Review History

Loyola’s Childhood

About: Enrique García Hernán, Ignace de Loyola, Seuil

by Claire Bouvier , 2 November 2017
translated by Susannah Dale

The history of the Jesuits is well known, while that of their founding father is less so. A nobleman, soldier, pilgrim and missionary, the young Ignatius of Loyola founded the Society of Jesus in 1534, a symbol of the Catholic Counter-Reformation. This biography looks beyond the saint to rediscover the man who was first and foremost a strategist, both idolised and condemned by his contemporaries.

Reviewed: Enrique García Hernán, Ignace de Loyola, translated by Pierre Antoine Fabre, Paris, Seuil, 2016, 576 p.

The Spanish modernist historian Enrique García Hernán, an expert on the Society of Jesus, set out to discover the man behind the saint in the first in-depth biography of Ignatius of Loyola written by a non-Jesuit author. Thanks to the French translation provided by another major specialist of the Ignatian order, Pierre Antoine Fabre, French-speaking readers can now follow the eclectic itinerary of Iñigo, the Basque who, in 1622, became Saint Ignatius of Loyola.

The Spanish edition came about through the “Españoles eminentes” (Eminent Spaniards) project supported by the Juan March foundation. The project aims to fill the historiographical vacuum that exists in Spain with regard to biographical studies, by providing a broad readership – not necessarily limited to the academic world – with access to a series of works on several major figures of Spanish history. The goal is to “regain the perspective of personal ethos in historical explanation, while departing from the old political, diplomatic or military narrative made up of genealogies, treaties between princes and battles.” (p. 6)

This methodology, which breaks with structuralist history, may not be new in the field of historical studies, but its subject is certainly innovative: Ignatius of Loyola, founder of the Society of Jesus.

This regular Order, constituted by Paul III in 1540, was distinguished by its fundamentally missionary spirit that followed the apostolic model. This study of Ignatius’ life story also provides an analysis of the early stages of this new religious institution, which met the demands for spiritual renewal laid down by the Catholic Reformation.

This work of biographical – indeed historiographical – reconstruction runs through the book’s nine chapters in chronological order, from the first entitled “The Basque man from Loyola” to the last, devoted to his “Successes and failures”. In the epilogue (“The eminence of Ignatius”), the author highlights the extreme fragility of the newly established Society on the death of its founder in 1556. It was then beset by infighting [1] and was the target of external attacks that ushered in an era of new challenges for the religious institution.

To carry out his project, the author benefited from the work of his predecessors (listed in the bibliography at the end of the book) and used a wide range of sources. In addition to internal documents belonging to the Society of Jesus, Enrique García Hernán combed a number of archives, mostly Spanish, in order to better grasp the historical depth of his subject. The kaleidoscopic narrative of certain periods can sometimes prove disconcerting for the reader, particularly in the first chapter, which revisits the training period of the young nobleman and courtier and presents portraits of numerous protagonists in sequence, intertwined against a backdrop of noble rivalries and dynastic struggles. Nevertheless, as well as a dynamic, well-constructed narrative, the book’s abundant erudition enables the reader to accurately situate the vital stages of young Iñigo’s life story and understand how his experiences and multiple relationships made it possible for him to establish the Society of Jesus.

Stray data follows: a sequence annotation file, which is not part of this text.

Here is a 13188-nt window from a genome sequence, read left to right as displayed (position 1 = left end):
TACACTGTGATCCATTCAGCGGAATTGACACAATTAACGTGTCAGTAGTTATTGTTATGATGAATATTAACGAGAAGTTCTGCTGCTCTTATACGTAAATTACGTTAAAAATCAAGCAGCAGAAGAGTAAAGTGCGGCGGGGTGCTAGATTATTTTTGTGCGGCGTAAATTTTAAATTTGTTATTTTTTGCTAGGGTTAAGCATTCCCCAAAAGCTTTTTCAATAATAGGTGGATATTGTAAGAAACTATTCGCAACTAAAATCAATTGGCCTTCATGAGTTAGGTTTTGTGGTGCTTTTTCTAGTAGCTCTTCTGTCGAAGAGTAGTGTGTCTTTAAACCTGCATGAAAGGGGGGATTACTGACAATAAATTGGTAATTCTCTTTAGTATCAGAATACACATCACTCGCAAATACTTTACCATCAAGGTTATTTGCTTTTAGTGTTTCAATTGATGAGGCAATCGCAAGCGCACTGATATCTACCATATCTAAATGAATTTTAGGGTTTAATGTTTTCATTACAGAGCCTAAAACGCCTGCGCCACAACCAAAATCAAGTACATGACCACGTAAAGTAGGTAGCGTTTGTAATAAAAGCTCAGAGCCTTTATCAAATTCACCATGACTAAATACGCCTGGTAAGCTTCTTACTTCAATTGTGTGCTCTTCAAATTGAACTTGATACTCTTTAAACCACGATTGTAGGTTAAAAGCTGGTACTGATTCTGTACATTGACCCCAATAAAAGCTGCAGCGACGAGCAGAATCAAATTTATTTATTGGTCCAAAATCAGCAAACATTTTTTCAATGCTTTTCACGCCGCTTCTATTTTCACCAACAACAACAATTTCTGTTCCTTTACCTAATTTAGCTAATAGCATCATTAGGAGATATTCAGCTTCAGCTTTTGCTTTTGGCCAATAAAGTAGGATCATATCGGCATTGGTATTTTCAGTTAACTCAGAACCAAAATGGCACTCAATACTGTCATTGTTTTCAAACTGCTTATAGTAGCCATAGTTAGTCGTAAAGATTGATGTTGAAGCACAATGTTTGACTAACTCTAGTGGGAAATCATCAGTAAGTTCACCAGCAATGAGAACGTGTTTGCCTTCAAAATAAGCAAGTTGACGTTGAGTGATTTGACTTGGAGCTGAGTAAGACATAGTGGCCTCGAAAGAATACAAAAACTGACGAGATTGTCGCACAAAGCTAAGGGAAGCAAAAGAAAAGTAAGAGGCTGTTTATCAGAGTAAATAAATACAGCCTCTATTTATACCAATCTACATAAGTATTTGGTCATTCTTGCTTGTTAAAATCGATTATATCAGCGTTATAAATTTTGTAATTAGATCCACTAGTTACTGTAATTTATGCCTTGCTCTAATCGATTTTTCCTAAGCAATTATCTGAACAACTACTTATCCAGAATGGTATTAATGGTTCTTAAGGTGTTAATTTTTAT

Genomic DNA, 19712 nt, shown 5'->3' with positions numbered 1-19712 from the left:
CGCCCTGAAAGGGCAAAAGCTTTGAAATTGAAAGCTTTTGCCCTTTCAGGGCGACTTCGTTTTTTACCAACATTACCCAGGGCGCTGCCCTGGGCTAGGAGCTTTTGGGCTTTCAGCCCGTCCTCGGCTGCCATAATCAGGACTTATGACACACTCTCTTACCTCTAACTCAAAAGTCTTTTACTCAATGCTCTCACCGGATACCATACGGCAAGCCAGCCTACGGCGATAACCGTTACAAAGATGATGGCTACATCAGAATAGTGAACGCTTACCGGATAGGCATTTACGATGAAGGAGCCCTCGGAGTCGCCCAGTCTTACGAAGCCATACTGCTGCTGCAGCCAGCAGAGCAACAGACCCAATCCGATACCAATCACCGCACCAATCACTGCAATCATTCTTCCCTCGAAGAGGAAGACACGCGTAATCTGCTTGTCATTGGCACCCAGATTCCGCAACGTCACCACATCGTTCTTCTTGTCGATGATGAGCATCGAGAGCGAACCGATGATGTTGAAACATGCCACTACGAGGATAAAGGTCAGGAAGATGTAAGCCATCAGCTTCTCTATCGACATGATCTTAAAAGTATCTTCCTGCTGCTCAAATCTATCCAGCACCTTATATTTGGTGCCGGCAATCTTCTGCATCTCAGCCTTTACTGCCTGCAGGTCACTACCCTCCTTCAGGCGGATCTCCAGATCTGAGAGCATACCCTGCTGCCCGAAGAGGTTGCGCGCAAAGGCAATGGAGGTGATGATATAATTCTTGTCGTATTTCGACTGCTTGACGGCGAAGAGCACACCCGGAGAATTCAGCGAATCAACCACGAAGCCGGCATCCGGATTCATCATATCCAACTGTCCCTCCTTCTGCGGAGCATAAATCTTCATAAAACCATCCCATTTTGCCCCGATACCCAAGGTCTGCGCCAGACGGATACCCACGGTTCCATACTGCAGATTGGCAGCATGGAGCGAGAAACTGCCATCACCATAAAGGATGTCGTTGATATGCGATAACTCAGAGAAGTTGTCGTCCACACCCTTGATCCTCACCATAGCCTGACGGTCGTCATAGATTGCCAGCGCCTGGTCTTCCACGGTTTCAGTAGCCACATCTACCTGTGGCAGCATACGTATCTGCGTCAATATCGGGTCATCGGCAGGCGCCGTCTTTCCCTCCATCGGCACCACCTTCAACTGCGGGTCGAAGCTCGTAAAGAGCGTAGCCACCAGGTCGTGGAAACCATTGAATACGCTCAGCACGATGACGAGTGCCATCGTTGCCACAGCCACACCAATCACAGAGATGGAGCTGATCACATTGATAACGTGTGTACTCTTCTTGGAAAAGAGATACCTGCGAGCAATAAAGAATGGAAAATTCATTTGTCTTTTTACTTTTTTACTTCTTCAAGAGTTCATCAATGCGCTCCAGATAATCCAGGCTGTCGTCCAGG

The man behind the saint

During the 1990s the history of the Society of Jesus opened up: research into the Ignatian Order was carried out by secular historians – not just Jesuits, as in the past – who did not so much endeavour to understand the history of the Society by means of an institutional approach but rather to understand the history of modernity through that of the Society. [2] Even so, the figure of the Society’s founder was almost entirely overlooked by this scientific revival, until now.

The first “official” biography of Ignatius was written by the polygraphic Spanish Jesuit Pedro de Ribadeneyra (1526-1611) at the request of the Superior General Francis Borgia (1565-1572). It was published in Latin in Naples in 1572, and was translated into Spanish by its author as early as 1583 then republished several times during his lifetime. Literary portraits of Ignatius of Loyola then began to multiply. A number of biographies embraced the hagiographic genre and responded to one of the great undertakings of the Society of Jesus which, once its founding father had become a saint, sought to establish its position on the religious chessboard of the time. Others resorted to the polemical genre, joining the long tradition of anti-Jesuitism that began as soon as the Order was founded. [3] The first sharp criticism came largely from Dominican priests who condemned the new Society and its founder for its “heterodox” tendencies: deviations from Thomism, the practice of Spiritual Exercises likened to direct communication with God, with no mediation by the church authorities, specific aspects of the Jesuit institute with respect to other regular Orders (General Superior elected for life, the lack of a choir or any rules regarding penance, diversity of vows, and therefore of ranks within the Order, duration of the novitiate), etc. The figure of Ignatius was reduced to a model to follow (as a Counter-Reformation saint) or to fight against (as a heretic).

Breaking with the “paradigmatic model of a perfect life in all respects, a life of heroic and public exemplarity, of which all proof can be provided” with “nothing secret, false or obscure” (p. 23) Enrique García Hernán does not seek to “demask a saint” (p. 34) but rather to understand who Ignatius of Loyola was and how he managed to found and build the Society of Jesus. As the author states: